Disclaimer: The opinions, conclusions, and recommendations expressed or implied above are those of the authors and do not reflect the views of any organization or any entity of the U.S. government.
All images used under license from Shutterstock.com
Civil-Military Operation (CMO); Activities of a commander performed by designated civil affairs or other military forces that establish, maintain, influence, or exploit relations between military forces, indigenous populations, and institutions by directly supporting the attainment of objectives relating to the reestablishment or maintenance of stability within a region or host nation and also called CMO. (JP 3-57) Referenced in ADP 3-05, ADP 3-90, FM 2-0, FM 3-57, ATP 3-07.6, ATP 3-07.31, ATP 3-57.10, ATP 3-57.20, ATP 3-57.60, ATP 3-57.70, ATP 3-57.80, ATP 6-0.5.
Engineering Civil Action Program (ENCAP); An engineering outreach program to provide engineering activities, including repairs and improvements, evaluations, and technical assistance. Referenced in NTRP 1-02
Humanitarian Assistance (HA): Assistance to the local populace is specifically authorized by Title 10, United States Code, Section 401, and funded under separate authorities, provided by predominantly United States forces in conjunction with military operations and also called HCA. (JP 3-29) Referenced in FM 3-57, ATP 3-05.2, ATP 3-07.31, ATP 3-57.20, ATP 3-57.30, ATP 3-57.80.
Internally Displaced Person (IDP): Any person who has been forced or obliged to flee or to leave their home or places of habitual residence, in particular, as a result of or to avoid the effects of armed conflict, situations of generalized violence, violations of human rights, or natural or human-made disasters and who have not crossed an internationally recognized state border (JP 3-29).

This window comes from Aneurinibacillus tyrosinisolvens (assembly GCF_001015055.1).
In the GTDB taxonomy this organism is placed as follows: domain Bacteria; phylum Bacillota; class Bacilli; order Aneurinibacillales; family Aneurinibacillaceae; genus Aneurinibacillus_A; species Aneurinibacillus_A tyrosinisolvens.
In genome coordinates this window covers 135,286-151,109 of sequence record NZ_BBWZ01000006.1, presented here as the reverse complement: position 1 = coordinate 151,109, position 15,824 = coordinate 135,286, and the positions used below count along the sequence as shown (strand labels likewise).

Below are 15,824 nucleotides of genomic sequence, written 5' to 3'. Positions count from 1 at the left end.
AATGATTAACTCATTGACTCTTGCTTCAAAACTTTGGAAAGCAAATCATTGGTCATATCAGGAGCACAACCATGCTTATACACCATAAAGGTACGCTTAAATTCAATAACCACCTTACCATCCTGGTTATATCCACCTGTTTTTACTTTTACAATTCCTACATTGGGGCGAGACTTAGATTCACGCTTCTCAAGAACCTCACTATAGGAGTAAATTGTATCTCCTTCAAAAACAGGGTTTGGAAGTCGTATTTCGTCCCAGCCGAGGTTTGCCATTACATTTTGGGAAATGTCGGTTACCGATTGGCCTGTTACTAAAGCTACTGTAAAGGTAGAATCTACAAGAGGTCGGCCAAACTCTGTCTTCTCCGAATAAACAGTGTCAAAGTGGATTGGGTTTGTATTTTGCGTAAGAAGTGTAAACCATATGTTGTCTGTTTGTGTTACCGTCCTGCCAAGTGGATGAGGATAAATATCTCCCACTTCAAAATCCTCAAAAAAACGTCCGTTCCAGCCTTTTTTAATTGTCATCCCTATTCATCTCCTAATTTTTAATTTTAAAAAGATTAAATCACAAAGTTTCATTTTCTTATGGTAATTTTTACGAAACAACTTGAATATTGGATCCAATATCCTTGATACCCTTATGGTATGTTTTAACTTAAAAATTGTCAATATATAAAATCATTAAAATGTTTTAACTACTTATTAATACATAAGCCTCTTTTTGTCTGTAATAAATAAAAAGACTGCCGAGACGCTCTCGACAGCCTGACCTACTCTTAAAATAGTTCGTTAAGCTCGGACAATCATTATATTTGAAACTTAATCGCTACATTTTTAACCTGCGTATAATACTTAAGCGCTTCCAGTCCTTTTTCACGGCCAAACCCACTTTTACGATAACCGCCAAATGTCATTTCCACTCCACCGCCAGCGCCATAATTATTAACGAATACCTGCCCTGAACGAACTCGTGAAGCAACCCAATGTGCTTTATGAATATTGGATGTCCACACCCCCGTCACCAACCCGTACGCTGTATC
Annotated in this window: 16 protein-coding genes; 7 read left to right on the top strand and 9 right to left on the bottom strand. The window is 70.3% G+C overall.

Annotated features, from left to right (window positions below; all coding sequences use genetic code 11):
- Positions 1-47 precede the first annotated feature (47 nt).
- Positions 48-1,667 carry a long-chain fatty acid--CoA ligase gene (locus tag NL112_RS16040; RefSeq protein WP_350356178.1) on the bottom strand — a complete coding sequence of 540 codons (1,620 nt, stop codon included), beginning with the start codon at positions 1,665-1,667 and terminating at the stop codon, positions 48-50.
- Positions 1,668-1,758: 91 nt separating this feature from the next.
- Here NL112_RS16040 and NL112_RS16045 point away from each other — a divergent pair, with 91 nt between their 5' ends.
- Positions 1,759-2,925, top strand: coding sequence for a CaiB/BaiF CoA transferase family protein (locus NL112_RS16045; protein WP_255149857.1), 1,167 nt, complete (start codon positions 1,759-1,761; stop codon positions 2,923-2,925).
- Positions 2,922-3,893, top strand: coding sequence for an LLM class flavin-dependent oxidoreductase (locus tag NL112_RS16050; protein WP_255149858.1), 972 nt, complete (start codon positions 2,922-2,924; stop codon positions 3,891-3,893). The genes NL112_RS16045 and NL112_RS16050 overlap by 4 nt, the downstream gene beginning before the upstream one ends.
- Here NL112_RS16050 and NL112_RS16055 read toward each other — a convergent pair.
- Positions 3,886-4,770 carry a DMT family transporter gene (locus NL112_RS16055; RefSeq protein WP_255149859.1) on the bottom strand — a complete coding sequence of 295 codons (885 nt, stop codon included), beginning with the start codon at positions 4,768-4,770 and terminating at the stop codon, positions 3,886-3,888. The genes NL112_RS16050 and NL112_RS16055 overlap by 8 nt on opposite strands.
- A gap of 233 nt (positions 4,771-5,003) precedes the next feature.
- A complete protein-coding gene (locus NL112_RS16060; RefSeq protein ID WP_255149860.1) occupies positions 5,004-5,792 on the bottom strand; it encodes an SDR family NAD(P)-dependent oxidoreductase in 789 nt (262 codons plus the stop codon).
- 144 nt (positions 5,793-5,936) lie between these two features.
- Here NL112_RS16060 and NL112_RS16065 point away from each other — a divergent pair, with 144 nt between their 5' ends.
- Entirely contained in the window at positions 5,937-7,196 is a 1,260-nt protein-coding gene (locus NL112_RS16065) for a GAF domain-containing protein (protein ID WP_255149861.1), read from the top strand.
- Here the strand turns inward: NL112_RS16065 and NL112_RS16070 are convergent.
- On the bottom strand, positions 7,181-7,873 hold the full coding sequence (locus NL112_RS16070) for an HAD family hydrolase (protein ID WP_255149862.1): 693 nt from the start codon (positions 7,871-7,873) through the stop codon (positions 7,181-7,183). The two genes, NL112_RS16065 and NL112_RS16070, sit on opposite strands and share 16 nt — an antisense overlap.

Military Civic Action (MCA): Programs and projects managed by United States forces but executed primarily by indigenous military or security forces that contribute to the economic and social development of a host nation civil society, thereby enhancing the legitimacy and social standing of the host nation government and its military forces and also called MCA. (JP 3-57). Referenced in FM 3-57, ATP 3-57.20, and ATP 3-57.30.
Support to Civil Administration (SCA); Assistance given by armed forces to stabilize or enhance the operations of a country's governing body by assisting an established or interim government, also called SCA (FM 3-57).
Defense Support of Civil Authorities (DSCA); Actions in response to requests for assistance from civil authorities for domestic emergencies, law enforcement support, and other domestic activities, or from qualifying entities for special events. Also called DSCA. (DODD 3025.18) Referenced in ADP 1, ADP 2-0, ADP 3-0, ADP 3-28, FM 1-04, FM 3-09, FM 3-14, FM 3-52, FM 3-57, ATP 2-01, ATP 2-91.7, ATP 3-09.42, ATP 3-14.3, ATP 3-28.1.
Unconventional Warfare (UW): (DOD) Activities conducted to enable a resistance movement or insurgency to coerce, disrupt, or overthrow a government or occupying power by operating through or with an underground, auxiliary, and guerrilla force in a denied area and also called UW (JP 3-05). Referenced in ADP 3-05, FM 3-05, FM 3-53, FM 3-57, FM 6-05, ATP 3-05.1, ATP 3-18.1, and ATP 4-14.